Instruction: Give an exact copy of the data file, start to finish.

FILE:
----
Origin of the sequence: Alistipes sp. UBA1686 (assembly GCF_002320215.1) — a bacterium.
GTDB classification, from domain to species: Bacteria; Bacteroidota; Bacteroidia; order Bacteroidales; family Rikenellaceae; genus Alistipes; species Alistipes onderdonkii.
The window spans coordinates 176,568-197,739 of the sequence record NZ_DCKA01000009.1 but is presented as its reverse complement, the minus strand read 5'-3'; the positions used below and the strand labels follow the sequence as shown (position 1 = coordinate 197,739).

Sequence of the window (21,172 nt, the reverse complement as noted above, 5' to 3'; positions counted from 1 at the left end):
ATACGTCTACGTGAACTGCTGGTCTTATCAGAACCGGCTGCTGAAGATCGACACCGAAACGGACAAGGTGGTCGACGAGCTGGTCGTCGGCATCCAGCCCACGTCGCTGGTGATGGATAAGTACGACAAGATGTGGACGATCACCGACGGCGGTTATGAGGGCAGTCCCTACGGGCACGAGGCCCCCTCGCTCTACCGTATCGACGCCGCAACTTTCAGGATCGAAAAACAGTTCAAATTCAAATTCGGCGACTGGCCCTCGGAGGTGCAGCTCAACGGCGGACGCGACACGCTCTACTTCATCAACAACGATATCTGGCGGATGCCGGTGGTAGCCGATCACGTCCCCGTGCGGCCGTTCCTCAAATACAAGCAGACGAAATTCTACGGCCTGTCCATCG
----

Origin of the sequence: Alistipes sp. UBA1686 (assembly GCF_002320215.1) — a bacterium.
GTDB classification, from domain to species: Bacteria; Bacteroidota; Bacteroidia; order Bacteroidales; family Rikenellaceae; genus Alistipes; species Alistipes onderdonkii.
The window spans coordinates 176,568-197,739 of the sequence record NZ_DCKA01000009.1 but is presented as its reverse complement, the minus strand read 5'-3'; the positions used below and the strand labels follow the sequence as shown (position 1 = coordinate 197,739).

Sequence of the window (21,172 nt, the reverse complement as noted above, 5' to 3'; positions counted from 1 at the left end):
ATACGTCTACGTGAACTGCTGGTCTTATCAGAACCGGCTGCTGAAGATCGACACCGAAACGGACAAGGTGGTCGACGAGCTGGTCGTCGGCATCCAGCCCACGTCGCTGGTGATGGATAAGTACGACAAGATGTGGACGATCACCGACGGCGGTTATGAGGGCAGTCCCTACGGGCACGAGGCCCCCTCGCTCTACCGTATCGACGCCGCAACTTTCAGGATCGAAAAACAGTTCAAATTCAAATTCGGCGACTGGCCCTCGGAGGTGCAGCTCAACGGCGGACGCGACACGCTCTACTTCATCAACAACGATATCTGGCGGATGCCGGTGGTAGCCGATCACGTCCCCGTGCGGCCGTTCCTCAAATACAAGCAGACGAAATTCTACGGCCTGTCCATCG